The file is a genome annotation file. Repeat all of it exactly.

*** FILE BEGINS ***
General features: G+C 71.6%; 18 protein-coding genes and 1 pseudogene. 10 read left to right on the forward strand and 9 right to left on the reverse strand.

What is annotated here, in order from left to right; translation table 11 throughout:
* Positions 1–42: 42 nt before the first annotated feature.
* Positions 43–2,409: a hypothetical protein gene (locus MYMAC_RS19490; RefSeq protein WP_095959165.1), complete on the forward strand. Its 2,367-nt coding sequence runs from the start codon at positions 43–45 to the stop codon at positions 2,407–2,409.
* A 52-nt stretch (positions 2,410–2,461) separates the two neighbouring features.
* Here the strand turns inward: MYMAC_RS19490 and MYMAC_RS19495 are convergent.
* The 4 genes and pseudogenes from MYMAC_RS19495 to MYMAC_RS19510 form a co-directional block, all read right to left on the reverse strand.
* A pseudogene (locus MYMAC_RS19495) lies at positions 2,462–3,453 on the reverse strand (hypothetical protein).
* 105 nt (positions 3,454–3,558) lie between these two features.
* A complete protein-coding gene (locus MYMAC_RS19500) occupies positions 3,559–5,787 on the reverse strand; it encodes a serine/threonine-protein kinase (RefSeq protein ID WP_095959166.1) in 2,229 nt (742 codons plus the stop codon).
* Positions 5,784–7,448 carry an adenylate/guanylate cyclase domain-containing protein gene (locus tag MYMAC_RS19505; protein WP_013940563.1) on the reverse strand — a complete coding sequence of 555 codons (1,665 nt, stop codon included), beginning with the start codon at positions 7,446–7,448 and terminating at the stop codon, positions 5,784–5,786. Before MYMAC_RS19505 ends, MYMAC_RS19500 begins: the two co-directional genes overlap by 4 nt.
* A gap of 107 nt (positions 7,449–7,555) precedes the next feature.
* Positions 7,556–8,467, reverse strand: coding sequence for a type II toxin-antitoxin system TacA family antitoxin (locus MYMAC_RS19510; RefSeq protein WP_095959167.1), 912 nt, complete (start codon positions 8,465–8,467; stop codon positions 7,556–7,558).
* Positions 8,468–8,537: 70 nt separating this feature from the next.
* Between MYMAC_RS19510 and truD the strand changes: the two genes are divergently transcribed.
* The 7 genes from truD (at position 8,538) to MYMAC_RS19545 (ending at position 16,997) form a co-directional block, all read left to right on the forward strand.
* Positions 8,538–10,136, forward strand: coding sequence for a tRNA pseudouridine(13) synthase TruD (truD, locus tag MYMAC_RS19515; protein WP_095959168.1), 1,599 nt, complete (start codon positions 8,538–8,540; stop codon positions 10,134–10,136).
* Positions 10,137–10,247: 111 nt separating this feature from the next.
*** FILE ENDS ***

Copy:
General features: G+C 71.6%; 18 protein-coding genes and 1 pseudogene. 10 read left to right on the forward strand and 9 right to left on the reverse strand.

What is annotated here, in order from left to right; translation table 11 throughout:
* Positions 1–42: 42 nt before the first annotated feature.
* Positions 43–2,409: a hypothetical protein gene (locus MYMAC_RS19490; RefSeq protein WP_095959165.1), complete on the forward strand. Its 2,367-nt coding sequence runs from the start codon at positions 43–45 to the stop codon at positions 2,407–2,409.
* A 52-nt stretch (positions 2,410–2,461) separates the two neighbouring features.
* Here the strand turns inward: MYMAC_RS19490 and MYMAC_RS19495 are convergent.
* The 4 genes and pseudogenes from MYMAC_RS19495 to MYMAC_RS19510 form a co-directional block, all read right to left on the reverse strand.
* A pseudogene (locus MYMAC_RS19495) lies at positions 2,462–3,453 on the reverse strand (hypothetical protein).
* 105 nt (positions 3,454–3,558) lie between these two features.
* A complete protein-coding gene (locus MYMAC_RS19500) occupies positions 3,559–5,787 on the reverse strand; it encodes a serine/threonine-protein kinase (RefSeq protein ID WP_095959166.1) in 2,229 nt (742 codons plus the stop codon).
* Positions 5,784–7,448 carry an adenylate/guanylate cyclase domain-containing protein gene (locus tag MYMAC_RS19505; protein WP_013940563.1) on the reverse strand — a complete coding sequence of 555 codons (1,665 nt, stop codon included), beginning with the start codon at positions 7,446–7,448 and terminating at the stop codon, positions 5,784–5,786. Before MYMAC_RS19505 ends, MYMAC_RS19500 begins: the two co-directional genes overlap by 4 nt.
* A gap of 107 nt (positions 7,449–7,555) precedes the next feature.
* Positions 7,556–8,467, reverse strand: coding sequence for a type II toxin-antitoxin system TacA family antitoxin (locus MYMAC_RS19510; RefSeq protein WP_095959167.1), 912 nt, complete (start codon positions 8,465–8,467; stop codon positions 7,556–7,558).
* Positions 8,468–8,537: 70 nt separating this feature from the next.
* Between MYMAC_RS19510 and truD the strand changes: the two genes are divergently transcribed.
* The 7 genes from truD (at position 8,538) to MYMAC_RS19545 (ending at position 16,997) form a co-directional block, all read left to right on the forward strand.
* Positions 8,538–10,136, forward strand: coding sequence for a tRNA pseudouridine(13) synthase TruD (truD, locus tag MYMAC_RS19515; protein WP_095959168.1), 1,599 nt, complete (start codon positions 8,538–8,540; stop codon positions 10,134–10,136).
* Positions 10,137–10,247: 111 nt separating this feature from the next.